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Our survey says: UH-OH

Surveys are a great way of researching new products and surveys and providing real information about a marketplace.  However, this week I saw not one but three really badly designed surveys on a start up forum I frequent, so I thought I’d write down my Golden Rules of Survey Design.

1. Figure out what you need to know.

 

Sounds obvious, but a lot of surveys do not have a proper objective.  If you are trying to find out about a particular industry, think about what you need to know.  If your survey’s purpose is to collect future marketing data, be upfront about that.  Don’t simply collect data for data’s sake.

2. Keep it short

 

This follows on from #1.  You should have no more than 10 questions in any survey, unless there is a reward/reason for them completing the survey.  Otherwise you’ll have half-completed and abandoned surveys which skew your results.

3. Don’t load questions

 

Prime example: “How much would you pay for this product? £5/£10/£20” with no option to say “I wouldn’t buy this product”.  There is no point in doing the research unless it’s reasonably independent and credible.  Even if you would like results that say “99% of respondents would buy my widgets” – it’s not a real survey unless it gives you a real picture of the market.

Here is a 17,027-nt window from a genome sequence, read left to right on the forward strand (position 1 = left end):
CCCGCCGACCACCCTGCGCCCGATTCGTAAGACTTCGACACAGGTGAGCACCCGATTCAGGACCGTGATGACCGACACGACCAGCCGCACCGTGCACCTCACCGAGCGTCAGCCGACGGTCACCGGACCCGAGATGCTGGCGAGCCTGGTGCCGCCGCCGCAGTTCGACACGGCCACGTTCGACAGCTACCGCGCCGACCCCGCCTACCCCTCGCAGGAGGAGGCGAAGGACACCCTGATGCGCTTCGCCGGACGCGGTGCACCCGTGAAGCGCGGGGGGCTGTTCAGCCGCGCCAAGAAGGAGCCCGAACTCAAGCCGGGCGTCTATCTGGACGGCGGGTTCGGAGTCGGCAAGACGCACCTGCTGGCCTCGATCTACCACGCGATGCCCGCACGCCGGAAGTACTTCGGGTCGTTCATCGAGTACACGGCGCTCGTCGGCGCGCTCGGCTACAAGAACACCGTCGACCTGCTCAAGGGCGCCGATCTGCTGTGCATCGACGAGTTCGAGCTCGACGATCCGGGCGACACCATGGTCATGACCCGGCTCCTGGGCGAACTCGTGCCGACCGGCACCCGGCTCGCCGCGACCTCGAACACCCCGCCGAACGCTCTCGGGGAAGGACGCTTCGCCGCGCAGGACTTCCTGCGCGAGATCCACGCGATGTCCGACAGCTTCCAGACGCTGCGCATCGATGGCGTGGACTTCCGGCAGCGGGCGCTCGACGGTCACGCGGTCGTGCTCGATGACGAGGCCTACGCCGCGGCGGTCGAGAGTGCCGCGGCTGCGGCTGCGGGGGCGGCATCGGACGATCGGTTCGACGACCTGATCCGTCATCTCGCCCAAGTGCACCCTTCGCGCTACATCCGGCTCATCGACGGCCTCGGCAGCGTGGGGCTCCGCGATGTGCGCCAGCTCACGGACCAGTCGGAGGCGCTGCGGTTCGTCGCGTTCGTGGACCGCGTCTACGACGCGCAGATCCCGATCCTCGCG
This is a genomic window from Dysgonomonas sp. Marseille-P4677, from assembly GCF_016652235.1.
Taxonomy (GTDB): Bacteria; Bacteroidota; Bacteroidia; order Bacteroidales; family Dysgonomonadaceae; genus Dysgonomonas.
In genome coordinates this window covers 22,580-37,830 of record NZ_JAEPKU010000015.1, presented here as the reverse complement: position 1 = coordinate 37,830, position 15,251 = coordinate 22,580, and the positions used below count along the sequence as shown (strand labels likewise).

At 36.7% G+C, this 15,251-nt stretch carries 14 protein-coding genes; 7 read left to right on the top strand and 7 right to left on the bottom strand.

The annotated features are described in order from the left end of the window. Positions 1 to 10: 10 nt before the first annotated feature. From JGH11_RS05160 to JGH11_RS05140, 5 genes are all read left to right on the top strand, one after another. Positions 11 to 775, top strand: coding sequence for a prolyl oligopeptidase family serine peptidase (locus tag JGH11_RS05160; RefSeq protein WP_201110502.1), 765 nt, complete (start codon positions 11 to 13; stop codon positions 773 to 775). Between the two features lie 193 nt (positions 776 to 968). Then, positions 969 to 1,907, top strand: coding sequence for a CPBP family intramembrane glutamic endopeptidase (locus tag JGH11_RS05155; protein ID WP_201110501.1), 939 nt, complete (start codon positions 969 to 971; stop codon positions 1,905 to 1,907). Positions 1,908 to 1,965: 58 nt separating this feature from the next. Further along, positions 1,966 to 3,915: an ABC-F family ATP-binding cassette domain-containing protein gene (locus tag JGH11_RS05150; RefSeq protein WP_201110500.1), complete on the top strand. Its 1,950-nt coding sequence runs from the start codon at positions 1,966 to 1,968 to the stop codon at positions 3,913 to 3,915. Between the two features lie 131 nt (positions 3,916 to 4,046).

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4. Quantative vs Qualative

Ideally you want a balance between quantative data (i.e. data which can be measured so “8/10 people rated our service as good”) and qualative data (i.e. freestyle comments so “I thought this service was great, really professional and quick turnaround”).  Quantative data gives you statistics, whereas qualative data gives you quotes.  Balance your survey so you have at least 50% quantative.  You can also enhance quantative questions with a “comments” box beneath them so people can add freestyle questions.

5. Test it

Because when you read the survey, it will seem perfectly rational because you wrote it!  Get a fresh pair of eyes to proofread it and idiot check the questions.  Then you can tweak wording or rating scales as necessary before launching it to the public.

6. Get results

 

To get good results, you need to make it as enticing as possible for people to respond to your survey.  Throw in a prize or a free report of the results.  Get it online using www.surveymonkey.com or similar and post it on forums, Twitter, Facebook, send it out in your newsletter, email the contacts in your address book.  Make it easy for them to do it!

And since you made it this far – I am doing my own survey: How did you start up? Vote here: https://www.societyofvirtualassistants.co.uk/svaforum/viewtopic.php?t=2734

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